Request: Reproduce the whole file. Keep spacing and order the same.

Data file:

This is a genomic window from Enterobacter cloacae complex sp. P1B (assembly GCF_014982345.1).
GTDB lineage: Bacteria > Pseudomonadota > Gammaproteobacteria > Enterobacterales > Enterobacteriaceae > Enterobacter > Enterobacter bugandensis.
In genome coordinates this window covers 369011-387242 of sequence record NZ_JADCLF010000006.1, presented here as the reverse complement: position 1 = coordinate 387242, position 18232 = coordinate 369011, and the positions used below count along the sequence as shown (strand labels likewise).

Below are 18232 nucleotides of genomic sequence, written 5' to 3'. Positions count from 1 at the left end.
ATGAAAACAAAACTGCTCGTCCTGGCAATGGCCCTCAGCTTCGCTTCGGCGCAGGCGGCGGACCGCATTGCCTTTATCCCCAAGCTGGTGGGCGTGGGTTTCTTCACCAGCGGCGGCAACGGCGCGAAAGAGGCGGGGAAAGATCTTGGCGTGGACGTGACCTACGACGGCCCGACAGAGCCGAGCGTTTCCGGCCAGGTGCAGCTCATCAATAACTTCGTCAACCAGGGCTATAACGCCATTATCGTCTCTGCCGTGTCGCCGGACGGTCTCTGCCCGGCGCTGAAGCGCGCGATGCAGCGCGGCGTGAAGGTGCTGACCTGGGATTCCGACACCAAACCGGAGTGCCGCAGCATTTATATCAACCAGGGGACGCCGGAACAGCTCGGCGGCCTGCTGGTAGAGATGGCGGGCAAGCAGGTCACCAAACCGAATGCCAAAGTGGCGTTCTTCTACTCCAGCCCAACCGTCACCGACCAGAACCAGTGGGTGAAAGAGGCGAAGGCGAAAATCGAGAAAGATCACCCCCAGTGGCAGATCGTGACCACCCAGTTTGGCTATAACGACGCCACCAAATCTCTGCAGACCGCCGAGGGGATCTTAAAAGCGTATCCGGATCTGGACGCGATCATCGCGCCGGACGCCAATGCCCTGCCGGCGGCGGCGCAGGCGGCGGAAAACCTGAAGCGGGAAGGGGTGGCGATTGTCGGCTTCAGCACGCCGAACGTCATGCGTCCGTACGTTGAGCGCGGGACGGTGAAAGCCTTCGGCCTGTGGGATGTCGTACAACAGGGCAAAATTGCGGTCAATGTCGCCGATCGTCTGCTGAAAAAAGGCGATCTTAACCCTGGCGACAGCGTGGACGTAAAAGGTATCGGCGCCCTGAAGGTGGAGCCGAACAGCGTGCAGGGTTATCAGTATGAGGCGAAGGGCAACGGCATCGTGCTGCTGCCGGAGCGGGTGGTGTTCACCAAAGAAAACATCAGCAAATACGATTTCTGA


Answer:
This is a genomic window from Enterobacter cloacae complex sp. P1B (assembly GCF_014982345.1).
GTDB lineage: Bacteria > Pseudomonadota > Gammaproteobacteria > Enterobacterales > Enterobacteriaceae > Enterobacter > Enterobacter bugandensis.
In genome coordinates this window covers 369011-387242 of sequence record NZ_JADCLF010000006.1, presented here as the reverse complement: position 1 = coordinate 387242, position 18232 = coordinate 369011, and the positions used below count along the sequence as shown (strand labels likewise).

Below are 18232 nucleotides of genomic sequence, written 5' to 3'. Positions count from 1 at the left end.
ATGAAAACAAAACTGCTCGTCCTGGCAATGGCCCTCAGCTTCGCTTCGGCGCAGGCGGCGGACCGCATTGCCTTTATCCCCAAGCTGGTGGGCGTGGGTTTCTTCACCAGCGGCGGCAACGGCGCGAAAGAGGCGGGGAAAGATCTTGGCGTGGACGTGACCTACGACGGCCCGACAGAGCCGAGCGTTTCCGGCCAGGTGCAGCTCATCAATAACTTCGTCAACCAGGGCTATAACGCCATTATCGTCTCTGCCGTGTCGCCGGACGGTCTCTGCCCGGCGCTGAAGCGCGCGATGCAGCGCGGCGTGAAGGTGCTGACCTGGGATTCCGACACCAAACCGGAGTGCCGCAGCATTTATATCAACCAGGGGACGCCGGAACAGCTCGGCGGCCTGCTGGTAGAGATGGCGGGCAAGCAGGTCACCAAACCGAATGCCAAAGTGGCGTTCTTCTACTCCAGCCCAACCGTCACCGACCAGAACCAGTGGGTGAAAGAGGCGAAGGCGAAAATCGAGAAAGATCACCCCCAGTGGCAGATCGTGACCACCCAGTTTGGCTATAACGACGCCACCAAATCTCTGCAGACCGCCGAGGGGATCTTAAAAGCGTATCCGGATCTGGACGCGATCATCGCGCCGGACGCCAATGCCCTGCCGGCGGCGGCGCAGGCGGCGGAAAACCTGAAGCGGGAAGGGGTGGCGATTGTCGGCTTCAGCACGCCGAACGTCATGCGTCCGTACGTTGAGCGCGGGACGGTGAAAGCCTTCGGCCTGTGGGATGTCGTACAACAGGGCAAAATTGCGGTCAATGTCGCCGATCGTCTGCTGAAAAAAGGCGATCTTAACCCTGGCGACAGCGTGGACGTAAAAGGTATCGGCGCCCTGAAGGTGGAGCCGAACAGCGTGCAGGGTTATCAGTATGAGGCGAAGGGCAACGGCATCGTGCTGCTGCCGGAGCGGGTGGTGTTCACCAAAGAAAACATCAGCAAATACGATTTCTGA